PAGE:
Sam Allberry (whose own story of being a Christian and coming to terms with his same-sex attraction you can watch here) has written a sharp, charitable take on my new book Spiritual Friendship, and I’m grateful to him for it. While I don’t want to turn this blog into a platform for promoting my books, I do think, in this particular case, reflecting on what Sam says may help all of us grapple more deeply with what we’re trying to accomplish on this blog.
Sam says a lot of kind things about the book, but here is his primary substantive criticism:
[Hill] exhorts us to reconsider the place of covenanted friendships in the life of the church. No one can deny what earlier Christian generations can teach us about friendship. Nor can we deny that a lack of commitment drives so much of our contemporary loneliness. But it seems to me…
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This is a wonderful reflection on what SCOTUS means for people. Please read it…and read it thoroughly.
My friend Alan Jacobs, a traditional sort of Anglican Christian, wrote this the day after the Obergefell ruling:
Perhaps I am soft on sin, or otherwise deficient in serious Christian formation — actually, it’s certain that I am — but in any case I could not help being moved by many of the scenes yesterday of gay people getting married, even right here in Texas. I hope that many American gays and lesbians choose marriage over promiscuity, and I hope those who marry stay married, and flourish.
I know what he’s saying. I felt that too.
But I was thinking more today, What is that experience? For those of us like me who hold to a Christian view of marriage that contradicts the SCOTUS definition, what does it mean to be moved by scenes of gay marriage?
Well, for starters—and I’m speaking for myself here, not necessarily for Alan—I…
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After a long dry-spell of writing, I’m back. I’ve had a five-year journey through seminary–a journey which has been one of the wildest, life-changing journeys anyone could hope to take. I was remarking to someone just the other day that I basically don’t even recognize the person I was when I started seminary. This may come as a shock to family members who may not see much if any difference at all, but my theory is that family members tend not to see who you are; they’re too busy presuming you’re who you’ve been…but that’s another blog post for another time.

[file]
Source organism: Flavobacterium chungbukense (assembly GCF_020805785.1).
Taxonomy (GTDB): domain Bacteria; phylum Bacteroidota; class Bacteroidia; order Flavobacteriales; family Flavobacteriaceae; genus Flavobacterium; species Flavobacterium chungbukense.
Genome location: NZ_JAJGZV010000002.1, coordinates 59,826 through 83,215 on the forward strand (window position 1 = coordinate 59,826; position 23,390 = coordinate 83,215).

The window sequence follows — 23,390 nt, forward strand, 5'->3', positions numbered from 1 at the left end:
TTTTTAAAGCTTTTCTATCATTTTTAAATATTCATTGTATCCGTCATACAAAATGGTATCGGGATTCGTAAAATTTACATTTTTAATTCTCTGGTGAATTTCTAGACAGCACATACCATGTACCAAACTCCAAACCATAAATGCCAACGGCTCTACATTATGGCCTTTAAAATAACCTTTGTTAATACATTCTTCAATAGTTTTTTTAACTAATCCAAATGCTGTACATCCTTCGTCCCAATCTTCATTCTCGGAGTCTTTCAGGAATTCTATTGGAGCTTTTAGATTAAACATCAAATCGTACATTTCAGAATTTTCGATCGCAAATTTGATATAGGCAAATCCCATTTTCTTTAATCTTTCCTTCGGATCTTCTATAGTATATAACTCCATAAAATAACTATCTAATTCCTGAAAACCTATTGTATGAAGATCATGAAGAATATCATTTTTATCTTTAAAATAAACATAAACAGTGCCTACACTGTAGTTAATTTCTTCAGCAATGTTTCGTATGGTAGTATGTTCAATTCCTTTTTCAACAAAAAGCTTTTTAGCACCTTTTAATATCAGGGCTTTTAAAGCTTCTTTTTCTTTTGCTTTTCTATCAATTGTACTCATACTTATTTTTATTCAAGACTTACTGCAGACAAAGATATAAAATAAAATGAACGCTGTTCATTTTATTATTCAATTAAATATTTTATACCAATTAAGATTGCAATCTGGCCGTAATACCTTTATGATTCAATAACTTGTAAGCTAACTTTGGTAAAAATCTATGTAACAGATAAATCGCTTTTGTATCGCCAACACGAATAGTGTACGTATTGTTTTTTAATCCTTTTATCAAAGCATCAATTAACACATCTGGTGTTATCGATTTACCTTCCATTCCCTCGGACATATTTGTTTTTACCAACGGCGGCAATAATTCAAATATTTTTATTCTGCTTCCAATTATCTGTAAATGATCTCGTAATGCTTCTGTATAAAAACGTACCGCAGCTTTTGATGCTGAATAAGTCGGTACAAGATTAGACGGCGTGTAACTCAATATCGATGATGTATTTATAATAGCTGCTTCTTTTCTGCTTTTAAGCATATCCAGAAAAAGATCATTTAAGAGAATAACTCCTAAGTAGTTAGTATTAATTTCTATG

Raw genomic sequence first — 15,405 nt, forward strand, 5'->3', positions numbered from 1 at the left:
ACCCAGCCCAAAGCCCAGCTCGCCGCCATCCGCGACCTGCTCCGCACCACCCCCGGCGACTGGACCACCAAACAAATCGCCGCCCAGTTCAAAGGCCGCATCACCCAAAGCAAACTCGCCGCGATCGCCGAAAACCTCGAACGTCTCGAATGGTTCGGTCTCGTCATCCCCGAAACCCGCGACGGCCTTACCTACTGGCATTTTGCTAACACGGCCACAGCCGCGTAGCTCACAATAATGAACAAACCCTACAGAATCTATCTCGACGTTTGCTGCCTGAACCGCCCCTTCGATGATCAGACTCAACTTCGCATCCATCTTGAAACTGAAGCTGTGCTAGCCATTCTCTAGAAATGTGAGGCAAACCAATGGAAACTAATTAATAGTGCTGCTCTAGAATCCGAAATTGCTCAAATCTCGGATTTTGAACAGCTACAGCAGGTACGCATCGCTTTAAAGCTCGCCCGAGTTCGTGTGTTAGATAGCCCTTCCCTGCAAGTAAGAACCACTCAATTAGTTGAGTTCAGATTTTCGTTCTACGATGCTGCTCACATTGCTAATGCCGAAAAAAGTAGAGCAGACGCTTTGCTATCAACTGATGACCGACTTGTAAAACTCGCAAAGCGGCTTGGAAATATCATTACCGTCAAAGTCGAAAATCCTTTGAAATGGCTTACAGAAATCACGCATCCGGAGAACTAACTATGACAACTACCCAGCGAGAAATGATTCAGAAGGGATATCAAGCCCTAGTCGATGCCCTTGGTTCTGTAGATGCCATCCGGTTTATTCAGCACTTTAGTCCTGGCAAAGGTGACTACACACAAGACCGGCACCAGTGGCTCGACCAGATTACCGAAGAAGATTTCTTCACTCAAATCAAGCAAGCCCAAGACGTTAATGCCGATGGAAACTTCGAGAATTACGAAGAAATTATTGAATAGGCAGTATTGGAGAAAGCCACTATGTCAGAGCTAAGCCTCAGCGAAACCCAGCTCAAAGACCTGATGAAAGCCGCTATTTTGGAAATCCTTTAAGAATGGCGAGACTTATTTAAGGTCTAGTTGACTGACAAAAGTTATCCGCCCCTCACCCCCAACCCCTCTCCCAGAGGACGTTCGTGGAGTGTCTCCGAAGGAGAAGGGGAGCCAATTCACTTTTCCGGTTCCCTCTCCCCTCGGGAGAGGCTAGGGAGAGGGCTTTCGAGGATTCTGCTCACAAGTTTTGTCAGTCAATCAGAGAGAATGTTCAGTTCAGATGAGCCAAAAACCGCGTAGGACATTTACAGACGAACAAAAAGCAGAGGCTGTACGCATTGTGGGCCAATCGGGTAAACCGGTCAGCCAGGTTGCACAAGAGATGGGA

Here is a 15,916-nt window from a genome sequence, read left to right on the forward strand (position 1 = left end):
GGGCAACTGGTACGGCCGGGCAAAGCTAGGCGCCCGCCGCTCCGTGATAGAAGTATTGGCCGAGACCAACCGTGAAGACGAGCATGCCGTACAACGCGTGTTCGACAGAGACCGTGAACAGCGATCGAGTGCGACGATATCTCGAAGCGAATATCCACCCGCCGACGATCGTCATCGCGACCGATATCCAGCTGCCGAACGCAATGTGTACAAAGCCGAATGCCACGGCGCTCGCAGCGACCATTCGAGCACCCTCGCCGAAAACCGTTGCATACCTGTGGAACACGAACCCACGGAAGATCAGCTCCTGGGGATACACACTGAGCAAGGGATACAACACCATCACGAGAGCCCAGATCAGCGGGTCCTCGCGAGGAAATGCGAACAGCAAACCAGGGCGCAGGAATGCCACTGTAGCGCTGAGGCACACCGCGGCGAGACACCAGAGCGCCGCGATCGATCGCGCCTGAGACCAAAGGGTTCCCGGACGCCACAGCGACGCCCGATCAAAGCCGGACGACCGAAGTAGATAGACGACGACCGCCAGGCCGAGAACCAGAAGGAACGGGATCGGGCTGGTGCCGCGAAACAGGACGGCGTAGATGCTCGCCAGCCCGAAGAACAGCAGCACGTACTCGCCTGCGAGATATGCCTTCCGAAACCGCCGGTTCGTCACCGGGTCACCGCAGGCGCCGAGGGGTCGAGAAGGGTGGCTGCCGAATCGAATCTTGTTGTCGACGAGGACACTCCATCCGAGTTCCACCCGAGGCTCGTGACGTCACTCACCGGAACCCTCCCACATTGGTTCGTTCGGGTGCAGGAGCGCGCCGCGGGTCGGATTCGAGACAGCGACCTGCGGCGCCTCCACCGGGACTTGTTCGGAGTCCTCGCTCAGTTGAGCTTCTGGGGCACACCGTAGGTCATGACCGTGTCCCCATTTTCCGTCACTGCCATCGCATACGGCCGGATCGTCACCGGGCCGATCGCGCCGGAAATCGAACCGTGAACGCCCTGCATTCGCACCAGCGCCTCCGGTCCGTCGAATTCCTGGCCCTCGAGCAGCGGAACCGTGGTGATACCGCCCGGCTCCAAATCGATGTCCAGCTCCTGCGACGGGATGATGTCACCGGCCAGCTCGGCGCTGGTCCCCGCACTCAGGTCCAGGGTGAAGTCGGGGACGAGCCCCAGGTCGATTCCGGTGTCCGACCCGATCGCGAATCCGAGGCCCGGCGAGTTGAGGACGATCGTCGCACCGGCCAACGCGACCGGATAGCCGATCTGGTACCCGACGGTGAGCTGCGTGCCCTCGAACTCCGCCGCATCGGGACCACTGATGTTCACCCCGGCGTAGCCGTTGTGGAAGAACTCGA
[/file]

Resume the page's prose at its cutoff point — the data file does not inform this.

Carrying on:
At the end of a momentous occasion like that, folks tend to ask me what I’ve learned, what’s different, what’s changed. Here’s a list. It’s not exhaustive–that would make for bad blogging. It’s not even prioritized–it’s just a handful of things which I’ve observed in myself and others. Continue reading
The assumption seems to be that attraction is the same as lust. Feeling attraction for someone of the same gender must be lust, right? In fact, some of these comments from others seem to indicate that they themselves feel that if they (as a straight man, for example) were to feel attraction to a woman that it would undoubtedly be classified as “lust.”
Really? Is that really the sort of men and women which populate the Church? Have we created men and women who have no idea how to understand love apart from sex, affection apart from marriage, and attraction apart from dating? Continue reading
Wesley has a wonderful point about being known in ever-deepening ways.
Earlier this week I was talking briefly online with a friend who’s still in the middle of the process of coming out to family and friends. It’s been a few years since I was in his shoes, and hearing him describe both the newfound freedom and the emotional exhaustion of coming out took me back to those moments of my own life.
I think, for instance, of sitting with a friend at her kitchen table late one night. I’d come upstairs from my basement apartment to where she and her husband lived on the third floor of the house, having decided this would be the night I confided in her, dear friend that she was. And even though I counted on it going well, and even though I’d had the same conversation with other friends a half dozen times in the previous weeks, I still felt jittery. Imagine knowing you…